CAA graduates encouraged to ‘understand the world’

Gao Shiming (right), president of the China Academy of Art, tours a graduation exhibition in Hangzhou, East China's Zhejiang Province, on June 1, 2024. Photo: Courtesy of China Academy of Art

Gao Shiming (right), president of the China Academy of Art, tours a graduation exhibition in Hangzhou, East China’s Zhejiang Province, on June 1, 2024. Photo: Courtesy of China Academy of Art

From paintings, urban designs to AIGC videos and installations, the artworks from 2,868 graduates of the China Academy of Art (CAA) this year have turned the city of Hangzhou in Zhejiang Province into the sea of art in eight exhibition areas across the city since Saturday. 

“We unite the forces from all walks of life, allowing the graduation exhibition to go out of the campus and bloom all over the city,” Gao Shiming, president of the academy, told the Global Times. “It forms an art feast spread across the city and creates an urban festival full of youthful atmosphere and creative energy.”

The 2024 CAA Graduation Season takes “World Tree” as its theme. The World Tree guides spectators to look at the world with the eyes of life and explore inward at the same time. Every time we set out, we will extend our branches to higher and further places, or take root and explore in deeper and more specialized areas. Every action is a small exploration that ushers in a new life.

In various legends and tales in the world, the World Tree was once a passage connecting heaven, earth and humans. “Now, the ancient legend will guide us to re-understand the world from the perspective of life and understand people from the perspective of nature,” said Gao.

This year’s theme is the fruit of inheritance and extension of previous years. Starting from the year 2019, the theme that year, “Youth – View – World,” was about openness and diversity. Due to the COVID-19 pandemic, the year 2020 was a response to rethinking about lifestyles and the following year of 2021 followed that reflection. In 2022, the graduation season advocated for an “upward and forward life,” while in year 2023 the CAA tried to build a “brain garden for everyone.” All in all, the CAA’s graduation season displays not just the fruits of labor, but also the flowers of the future, the new phenomena that art brings to the world.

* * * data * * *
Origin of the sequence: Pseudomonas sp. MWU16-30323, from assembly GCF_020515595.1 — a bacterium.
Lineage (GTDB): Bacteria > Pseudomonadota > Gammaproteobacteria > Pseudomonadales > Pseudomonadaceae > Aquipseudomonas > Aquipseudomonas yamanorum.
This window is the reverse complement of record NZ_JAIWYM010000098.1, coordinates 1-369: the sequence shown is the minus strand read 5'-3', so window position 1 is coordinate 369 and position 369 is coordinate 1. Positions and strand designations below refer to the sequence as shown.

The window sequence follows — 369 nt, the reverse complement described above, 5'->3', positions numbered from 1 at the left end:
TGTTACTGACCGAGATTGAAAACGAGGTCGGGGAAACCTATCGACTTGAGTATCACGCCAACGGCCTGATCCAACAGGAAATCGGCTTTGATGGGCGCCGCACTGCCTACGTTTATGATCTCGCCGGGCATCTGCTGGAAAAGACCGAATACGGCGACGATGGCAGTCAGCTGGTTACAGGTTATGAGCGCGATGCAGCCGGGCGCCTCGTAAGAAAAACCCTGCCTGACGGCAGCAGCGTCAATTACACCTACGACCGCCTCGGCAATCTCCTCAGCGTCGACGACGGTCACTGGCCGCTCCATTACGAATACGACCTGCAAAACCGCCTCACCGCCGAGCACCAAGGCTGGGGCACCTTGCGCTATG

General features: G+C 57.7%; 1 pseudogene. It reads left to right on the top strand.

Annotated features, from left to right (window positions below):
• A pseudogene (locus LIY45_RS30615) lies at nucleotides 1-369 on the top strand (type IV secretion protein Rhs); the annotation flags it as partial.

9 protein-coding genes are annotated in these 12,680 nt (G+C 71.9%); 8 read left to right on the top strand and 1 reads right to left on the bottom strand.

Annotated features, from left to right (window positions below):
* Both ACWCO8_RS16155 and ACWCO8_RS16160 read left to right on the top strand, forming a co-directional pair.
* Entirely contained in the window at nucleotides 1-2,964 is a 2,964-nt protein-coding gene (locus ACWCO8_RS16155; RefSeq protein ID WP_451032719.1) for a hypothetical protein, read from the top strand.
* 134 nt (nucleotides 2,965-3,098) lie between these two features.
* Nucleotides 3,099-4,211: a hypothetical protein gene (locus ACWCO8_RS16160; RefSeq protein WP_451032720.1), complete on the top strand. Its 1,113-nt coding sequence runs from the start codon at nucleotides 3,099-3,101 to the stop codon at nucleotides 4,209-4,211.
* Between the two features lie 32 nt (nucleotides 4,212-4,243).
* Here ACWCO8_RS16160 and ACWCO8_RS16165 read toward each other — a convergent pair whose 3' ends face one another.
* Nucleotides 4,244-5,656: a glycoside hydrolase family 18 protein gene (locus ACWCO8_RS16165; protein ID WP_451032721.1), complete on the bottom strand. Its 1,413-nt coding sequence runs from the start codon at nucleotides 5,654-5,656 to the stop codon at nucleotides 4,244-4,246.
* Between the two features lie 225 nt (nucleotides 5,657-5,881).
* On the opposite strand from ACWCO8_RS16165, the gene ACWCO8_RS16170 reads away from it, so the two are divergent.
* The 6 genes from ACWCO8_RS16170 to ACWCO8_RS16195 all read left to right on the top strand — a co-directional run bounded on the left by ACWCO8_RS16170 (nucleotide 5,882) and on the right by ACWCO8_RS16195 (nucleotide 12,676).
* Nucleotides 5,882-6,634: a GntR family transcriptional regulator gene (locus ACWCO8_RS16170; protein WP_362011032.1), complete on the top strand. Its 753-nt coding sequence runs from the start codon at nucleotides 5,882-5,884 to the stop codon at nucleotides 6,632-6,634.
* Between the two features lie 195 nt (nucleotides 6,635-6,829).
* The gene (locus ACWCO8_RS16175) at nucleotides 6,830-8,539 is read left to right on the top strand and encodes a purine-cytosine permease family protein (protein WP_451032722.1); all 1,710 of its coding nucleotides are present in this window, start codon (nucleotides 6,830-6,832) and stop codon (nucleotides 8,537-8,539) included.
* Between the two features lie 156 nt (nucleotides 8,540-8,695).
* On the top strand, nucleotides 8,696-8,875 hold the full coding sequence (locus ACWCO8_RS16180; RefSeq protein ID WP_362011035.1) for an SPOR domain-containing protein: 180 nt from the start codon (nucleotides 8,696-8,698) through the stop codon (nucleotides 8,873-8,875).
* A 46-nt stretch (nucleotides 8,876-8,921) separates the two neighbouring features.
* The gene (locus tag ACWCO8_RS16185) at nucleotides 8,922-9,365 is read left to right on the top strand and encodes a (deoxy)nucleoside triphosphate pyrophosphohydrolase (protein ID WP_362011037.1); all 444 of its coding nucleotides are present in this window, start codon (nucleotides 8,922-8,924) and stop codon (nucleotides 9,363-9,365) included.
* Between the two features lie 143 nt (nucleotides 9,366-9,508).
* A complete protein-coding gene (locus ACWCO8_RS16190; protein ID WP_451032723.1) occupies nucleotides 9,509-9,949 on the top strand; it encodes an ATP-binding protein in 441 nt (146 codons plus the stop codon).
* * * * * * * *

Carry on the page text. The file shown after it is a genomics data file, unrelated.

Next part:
Following the idea of art that stems from life and is applied to it, graduates focused on various sources of inspiration. Some focused on rural themes, like weddings and funerals in villages, through paintings as well as making their parents, who are rural doctors, the subjects of their art. 

Inspired by China’s aerospace achievements, Zhou Yu’s print work Tianwen depicts a romantic exploration of the universe from the perspective of Chinese taikonauts. Ma Xuan’s painting Mogao Here is inspired by the special landforms of Northwest China, covering the Mogao Grottoes, Yardang landforms and snow-capped mountains in the Dunhuang area of Northwest China’s Gansu Province.

“My work fits the theme of the World Tree, allowing different landforms to appear in the same picture, pursuing a kind of tranquility and a profound concept of traditional Chinese landscapes,” Ma told the Global Times.

When touring the paintings on display, Gao commented, “In fact, every painter uses painting to speak to the world. Viewers need to understand and find the message by themselves.”

Wang Shu, a renowned architect and dean of the School of Architecture at CAA, posed four questions concerning urban design and the relationship between cities and villages for graduates to explore.   

“Now we have to see the future of how we can reintroduce cultural remains to the city and then survive. We have here six protect projects that will express and explore more detailed observations,” said Olivier Greder, director of the Department of Urban Design, CAA. 

Many designs provide new expressions that focus on traditional Chinese culture. The work Shadow Voice from Mao Junhong allows the ancient art of shadow puppetry to “speak out” again through cultural and creative products. Through this, he hopes that his works “can push shadow puppetry further into the future.”

In Gao’s view, the graduation season is, on the one hand, a collective public display of the graduation works of thousands of young students, forming a unique national aesthetic education course. On the other hand, it is also the interaction between the college and society, giving rise to an increasingly rich and diverse artistic environment.